The Arizona State Set Aside Committee(SSA) EFSP Board will distribute any funds that may be received through this program that will expand the capacity of food and shelter programs in Apache and Navajo Counties. The SSA, made up of local representatives of local government, American Red Cross, Catholic Charities, USA, The National Council of the Churches of Christ in the USA, The Salvation Army, United Jewish Communities, the Native American Community, United Way of America, the Association of Arizona Food Banks and the Arizona Housing Coalition will determine how the possible funds awarded to Apache and Navajo Counties are to be distributed among the emergency food and shelter programs run by local service agencies in those areas. The SSA is responsible for recommending agencies to receive these funds and any additional funds available under this phase of the program. The WHEAT organization is acting as the administrative agency for the Arizona State Set Aside Committee of the Emergency Food and Shelter Program acting as the Local Board in Apache and Navajo Counties.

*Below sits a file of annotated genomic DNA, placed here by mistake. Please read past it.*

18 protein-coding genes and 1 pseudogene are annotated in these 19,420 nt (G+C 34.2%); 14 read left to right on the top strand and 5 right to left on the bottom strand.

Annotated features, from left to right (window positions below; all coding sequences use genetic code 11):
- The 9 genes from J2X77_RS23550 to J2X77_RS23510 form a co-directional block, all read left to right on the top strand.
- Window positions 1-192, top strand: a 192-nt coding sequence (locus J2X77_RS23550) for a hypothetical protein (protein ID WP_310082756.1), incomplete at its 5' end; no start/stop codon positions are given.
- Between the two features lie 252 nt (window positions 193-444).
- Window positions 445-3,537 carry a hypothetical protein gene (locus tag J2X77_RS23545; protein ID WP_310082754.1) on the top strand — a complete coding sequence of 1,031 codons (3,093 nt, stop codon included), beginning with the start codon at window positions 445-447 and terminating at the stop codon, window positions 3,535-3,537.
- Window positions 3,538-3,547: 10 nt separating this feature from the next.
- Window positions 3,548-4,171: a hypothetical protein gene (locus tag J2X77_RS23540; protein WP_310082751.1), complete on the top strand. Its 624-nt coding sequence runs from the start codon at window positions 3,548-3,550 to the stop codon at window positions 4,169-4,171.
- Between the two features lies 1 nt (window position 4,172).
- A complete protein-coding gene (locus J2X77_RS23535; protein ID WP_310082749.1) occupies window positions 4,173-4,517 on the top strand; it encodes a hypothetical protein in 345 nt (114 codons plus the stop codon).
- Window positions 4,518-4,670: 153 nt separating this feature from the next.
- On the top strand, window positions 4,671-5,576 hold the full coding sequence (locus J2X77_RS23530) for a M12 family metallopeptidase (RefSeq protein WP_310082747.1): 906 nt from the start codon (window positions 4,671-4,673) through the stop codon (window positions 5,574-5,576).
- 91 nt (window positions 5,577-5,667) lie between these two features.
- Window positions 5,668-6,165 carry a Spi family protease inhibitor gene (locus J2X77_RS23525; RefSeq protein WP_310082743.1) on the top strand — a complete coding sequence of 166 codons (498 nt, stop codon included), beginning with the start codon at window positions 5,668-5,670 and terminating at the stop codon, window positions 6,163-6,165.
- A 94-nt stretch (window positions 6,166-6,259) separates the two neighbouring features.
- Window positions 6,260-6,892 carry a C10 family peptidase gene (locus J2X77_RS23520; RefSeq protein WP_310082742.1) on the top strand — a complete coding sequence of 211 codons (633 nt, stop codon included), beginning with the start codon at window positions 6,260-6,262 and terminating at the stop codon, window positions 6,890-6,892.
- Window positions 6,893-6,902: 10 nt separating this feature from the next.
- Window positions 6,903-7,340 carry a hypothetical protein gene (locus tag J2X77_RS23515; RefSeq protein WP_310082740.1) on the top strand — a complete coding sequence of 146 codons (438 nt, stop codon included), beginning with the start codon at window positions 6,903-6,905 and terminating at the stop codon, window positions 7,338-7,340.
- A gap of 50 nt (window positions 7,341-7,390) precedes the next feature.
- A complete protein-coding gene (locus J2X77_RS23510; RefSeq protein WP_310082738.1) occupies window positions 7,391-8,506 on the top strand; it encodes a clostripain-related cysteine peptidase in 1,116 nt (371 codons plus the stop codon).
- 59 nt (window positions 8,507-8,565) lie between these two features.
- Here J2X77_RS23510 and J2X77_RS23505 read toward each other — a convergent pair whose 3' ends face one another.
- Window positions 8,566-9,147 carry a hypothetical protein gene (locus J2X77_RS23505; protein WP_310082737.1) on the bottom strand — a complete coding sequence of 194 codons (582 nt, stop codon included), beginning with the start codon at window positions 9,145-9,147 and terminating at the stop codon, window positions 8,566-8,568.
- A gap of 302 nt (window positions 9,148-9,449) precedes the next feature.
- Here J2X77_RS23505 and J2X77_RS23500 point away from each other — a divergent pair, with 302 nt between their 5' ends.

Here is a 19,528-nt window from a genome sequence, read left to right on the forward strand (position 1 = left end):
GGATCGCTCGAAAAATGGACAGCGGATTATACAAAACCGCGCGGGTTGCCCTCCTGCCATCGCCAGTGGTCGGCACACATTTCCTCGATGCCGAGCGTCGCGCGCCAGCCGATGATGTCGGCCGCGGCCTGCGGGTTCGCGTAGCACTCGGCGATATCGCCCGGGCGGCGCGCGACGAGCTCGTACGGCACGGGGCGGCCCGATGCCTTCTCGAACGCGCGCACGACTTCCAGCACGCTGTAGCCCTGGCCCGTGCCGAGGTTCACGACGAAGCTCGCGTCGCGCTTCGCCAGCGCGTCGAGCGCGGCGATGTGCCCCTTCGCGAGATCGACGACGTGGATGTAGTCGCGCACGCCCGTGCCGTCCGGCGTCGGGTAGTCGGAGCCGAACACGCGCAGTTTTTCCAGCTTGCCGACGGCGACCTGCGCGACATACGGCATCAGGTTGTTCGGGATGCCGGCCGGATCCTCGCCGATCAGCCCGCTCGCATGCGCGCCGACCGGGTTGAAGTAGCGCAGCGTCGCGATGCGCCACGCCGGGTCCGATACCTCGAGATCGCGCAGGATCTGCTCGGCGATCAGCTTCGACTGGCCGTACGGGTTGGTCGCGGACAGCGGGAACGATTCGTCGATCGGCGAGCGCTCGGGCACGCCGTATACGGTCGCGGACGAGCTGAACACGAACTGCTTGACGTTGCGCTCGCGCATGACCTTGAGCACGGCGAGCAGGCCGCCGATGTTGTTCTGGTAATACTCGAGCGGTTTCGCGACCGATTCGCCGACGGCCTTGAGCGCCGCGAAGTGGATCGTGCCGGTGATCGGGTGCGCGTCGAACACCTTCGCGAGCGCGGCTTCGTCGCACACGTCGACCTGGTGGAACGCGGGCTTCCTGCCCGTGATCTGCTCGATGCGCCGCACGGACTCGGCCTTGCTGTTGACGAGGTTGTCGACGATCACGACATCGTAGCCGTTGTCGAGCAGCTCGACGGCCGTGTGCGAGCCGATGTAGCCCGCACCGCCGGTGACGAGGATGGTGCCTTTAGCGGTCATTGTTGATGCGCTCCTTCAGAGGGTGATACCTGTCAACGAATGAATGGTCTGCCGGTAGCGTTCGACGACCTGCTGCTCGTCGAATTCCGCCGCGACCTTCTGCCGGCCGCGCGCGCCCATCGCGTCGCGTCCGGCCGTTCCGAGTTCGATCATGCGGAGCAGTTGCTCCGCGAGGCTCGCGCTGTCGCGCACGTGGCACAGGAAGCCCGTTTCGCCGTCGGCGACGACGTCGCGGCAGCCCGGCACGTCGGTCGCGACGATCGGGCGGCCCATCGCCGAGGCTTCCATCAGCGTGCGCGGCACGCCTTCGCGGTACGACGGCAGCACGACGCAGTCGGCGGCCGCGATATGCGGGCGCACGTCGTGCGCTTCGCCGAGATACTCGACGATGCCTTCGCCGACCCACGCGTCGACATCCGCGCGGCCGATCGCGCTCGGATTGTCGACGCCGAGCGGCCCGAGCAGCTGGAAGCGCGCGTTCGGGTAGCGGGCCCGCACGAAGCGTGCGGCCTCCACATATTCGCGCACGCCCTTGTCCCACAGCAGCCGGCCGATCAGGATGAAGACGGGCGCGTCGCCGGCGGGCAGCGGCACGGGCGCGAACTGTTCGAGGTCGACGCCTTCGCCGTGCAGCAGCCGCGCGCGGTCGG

Local agencies chosen to receive funds must:
• be a 501 (c)(3) non-profit or a unit of government,
• have an accounting system,
• practice non-discrimination,
• have demonstrated the capability to deliver emergency food and/or shelter programs
• and if they are a 501 (c)(3) non-profit organization, have a voluntary board.

The SSA Committee of the EFSP  will consider the awarding of funds to local organizations for the following purposes:
• Food, in the form of served meals or groceries (food boxes),
• Shelter, in the form of lodging in a mass shelter or rental assistance for first month’s rent or late rent.

Qualifying agencies are urged to apply. Individuals cannot apply for this funding.

Agencies interested in applying for funding in Phase 35 must email WHEAT at wheat@HungerHurts.org for a Password and User ID to access the online application. Applications are submitted via an online system and are currently available. The deadline for applications to be received is Thursday, May 24, 2018 at 2:00 pm.

Questions concerning this process may be directed to WHEAT by email wheat@HungerHurts.org or by telephone at 602-955-5076.